An association representing the interests of ethnic minorities in Ratanakkiri province is under police investigation following a peaceful demonstration by villagers against the proposed sale of land to a private company in O’Yadaw district.
The Highlander’s Association is being investigated for involvement in a March 4 protest when hundreds of villagers gathered as provincial officials and representatives from the Men Sarun company visited Ten village in Yatung commune to assess the location of a 20,000-hectare concession.
Frightened by the villagers’ hostile response to their plans for a rubber plantation, the provincial and company officials retreated to the provincial capital Banlung.
“The provincial authorities want the association closed,” a member of the association said Tuesday.
Ratanakkiri Deputy Governor Bou Lam warned the association on Sunday that it will face closure if authorities find it has been operating without permission from the Interior Ministry.
“If there is no law permitting [the Highlander’s Association] it will be shut down,” said the member, who requested anonymity for security concerns.
Formed in 2000 as an advocacy group for the preservation of ethnic minority culture, tradition and natural resources, the Highlander’s Association has been particularly active in promoting minority land rights.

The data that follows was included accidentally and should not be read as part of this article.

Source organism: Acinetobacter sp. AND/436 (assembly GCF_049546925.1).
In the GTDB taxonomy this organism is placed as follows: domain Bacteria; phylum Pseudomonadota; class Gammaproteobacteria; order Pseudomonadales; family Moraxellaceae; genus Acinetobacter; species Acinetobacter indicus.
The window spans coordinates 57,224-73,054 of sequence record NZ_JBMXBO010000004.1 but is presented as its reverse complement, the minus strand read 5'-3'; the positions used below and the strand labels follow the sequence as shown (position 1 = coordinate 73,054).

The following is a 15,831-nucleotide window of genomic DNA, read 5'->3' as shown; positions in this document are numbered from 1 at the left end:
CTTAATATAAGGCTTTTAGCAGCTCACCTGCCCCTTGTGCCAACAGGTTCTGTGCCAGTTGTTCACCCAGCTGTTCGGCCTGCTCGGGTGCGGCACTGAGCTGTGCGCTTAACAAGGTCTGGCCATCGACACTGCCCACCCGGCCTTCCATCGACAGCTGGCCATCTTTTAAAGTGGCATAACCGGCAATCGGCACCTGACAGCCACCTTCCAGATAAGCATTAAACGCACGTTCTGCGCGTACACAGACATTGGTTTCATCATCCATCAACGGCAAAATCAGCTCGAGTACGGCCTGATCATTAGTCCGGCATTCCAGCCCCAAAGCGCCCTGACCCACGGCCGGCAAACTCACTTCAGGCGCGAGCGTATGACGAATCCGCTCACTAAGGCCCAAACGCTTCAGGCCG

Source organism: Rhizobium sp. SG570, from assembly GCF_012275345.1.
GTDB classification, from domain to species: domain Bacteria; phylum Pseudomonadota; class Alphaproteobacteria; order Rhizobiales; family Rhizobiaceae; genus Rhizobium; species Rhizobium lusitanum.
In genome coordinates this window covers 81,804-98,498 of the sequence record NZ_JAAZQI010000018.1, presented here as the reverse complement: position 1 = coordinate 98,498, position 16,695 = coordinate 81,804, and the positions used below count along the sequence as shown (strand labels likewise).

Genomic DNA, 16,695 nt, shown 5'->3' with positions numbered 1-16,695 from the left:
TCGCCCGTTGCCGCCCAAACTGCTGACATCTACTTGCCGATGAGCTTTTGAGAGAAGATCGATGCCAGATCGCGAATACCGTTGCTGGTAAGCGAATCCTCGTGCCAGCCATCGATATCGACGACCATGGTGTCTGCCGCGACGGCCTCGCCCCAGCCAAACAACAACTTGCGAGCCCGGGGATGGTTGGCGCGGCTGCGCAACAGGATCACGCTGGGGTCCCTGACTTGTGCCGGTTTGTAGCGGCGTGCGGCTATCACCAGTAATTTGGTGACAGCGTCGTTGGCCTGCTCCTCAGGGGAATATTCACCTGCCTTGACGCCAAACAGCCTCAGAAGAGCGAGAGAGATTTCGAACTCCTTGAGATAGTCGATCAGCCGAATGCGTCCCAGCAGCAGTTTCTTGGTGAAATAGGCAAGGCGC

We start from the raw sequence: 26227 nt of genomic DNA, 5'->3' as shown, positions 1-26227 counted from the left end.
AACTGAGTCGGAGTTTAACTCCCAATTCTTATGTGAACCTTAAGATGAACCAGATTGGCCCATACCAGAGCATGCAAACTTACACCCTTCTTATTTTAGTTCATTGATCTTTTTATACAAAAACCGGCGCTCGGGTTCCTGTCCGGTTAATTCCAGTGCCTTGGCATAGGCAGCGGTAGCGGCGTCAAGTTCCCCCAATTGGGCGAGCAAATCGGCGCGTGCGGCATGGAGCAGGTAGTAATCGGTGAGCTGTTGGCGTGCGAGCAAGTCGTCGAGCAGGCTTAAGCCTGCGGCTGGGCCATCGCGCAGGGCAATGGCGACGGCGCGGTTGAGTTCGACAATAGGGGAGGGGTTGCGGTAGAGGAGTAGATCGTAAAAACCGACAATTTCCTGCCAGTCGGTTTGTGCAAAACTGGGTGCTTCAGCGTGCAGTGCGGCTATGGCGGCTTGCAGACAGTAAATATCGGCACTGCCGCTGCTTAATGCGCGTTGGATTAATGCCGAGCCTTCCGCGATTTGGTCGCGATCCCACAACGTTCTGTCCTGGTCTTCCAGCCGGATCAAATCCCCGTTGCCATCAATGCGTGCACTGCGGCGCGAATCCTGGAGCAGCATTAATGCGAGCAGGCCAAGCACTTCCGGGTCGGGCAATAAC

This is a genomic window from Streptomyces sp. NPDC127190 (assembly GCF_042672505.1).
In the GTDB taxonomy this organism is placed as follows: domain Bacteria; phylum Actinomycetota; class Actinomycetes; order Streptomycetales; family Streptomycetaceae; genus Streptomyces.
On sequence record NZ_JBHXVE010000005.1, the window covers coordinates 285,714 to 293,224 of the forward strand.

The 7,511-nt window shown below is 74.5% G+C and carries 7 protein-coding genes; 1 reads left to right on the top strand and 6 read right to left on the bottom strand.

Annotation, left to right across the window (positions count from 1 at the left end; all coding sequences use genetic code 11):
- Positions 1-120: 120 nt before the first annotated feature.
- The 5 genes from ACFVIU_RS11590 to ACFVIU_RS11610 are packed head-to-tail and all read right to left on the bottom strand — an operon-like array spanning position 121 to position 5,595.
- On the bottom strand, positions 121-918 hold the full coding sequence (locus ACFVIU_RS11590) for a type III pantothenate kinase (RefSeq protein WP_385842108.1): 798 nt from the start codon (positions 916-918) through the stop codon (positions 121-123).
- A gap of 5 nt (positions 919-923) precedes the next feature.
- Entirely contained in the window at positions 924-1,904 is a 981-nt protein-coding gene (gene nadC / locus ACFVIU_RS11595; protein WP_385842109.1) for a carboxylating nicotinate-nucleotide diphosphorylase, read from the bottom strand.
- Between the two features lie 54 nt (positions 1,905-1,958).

Bou Lam could not be contacted, but Ratanakkiri Governor Kham Khoeun confirmed on Tuesday that the association was under investigation for its role in organizing the villagers’ protest.
“I ordered an investigation and a report to be sent to the government,” Kham Khoeun said. “If the [protest] was a criminal one, I will lodge a complaint with the court.”
Chea Bunthoeun, provincial police deputy chief, said Tuesday that the investigation was focusing on the organization’s membership and the legal basis for it operation.
Though the March 4 protest did not amount to much—the villagers did not chant slogans or demonstrate other visual form of protest—“there must have been instigators involved,” Chea Bunthoeun said.
Heng Bunthan, O’Yadaw district governor, said Monday that the villagers in Yatung commune have now ceased any hostility toward the Men Srun concession.
An agreement was reached with 20 local village representatives, he said.
But Puoy Loy, an opposition party commune chief in Yatung’s neighboring Som Thom commune, said on Monday that there was still resentment among locals to the proposed plantation.
Puoy Loy also denied the Highlander’s Association was involved in the protest and noted that many NGOs were helping to educate local minority communities about their land rights.
The protest was organized by locals “because they are very concerned that their younger generations will not be able to make a living from their traditional ways. That’s why they want to keep the land away from private ownership,” he said.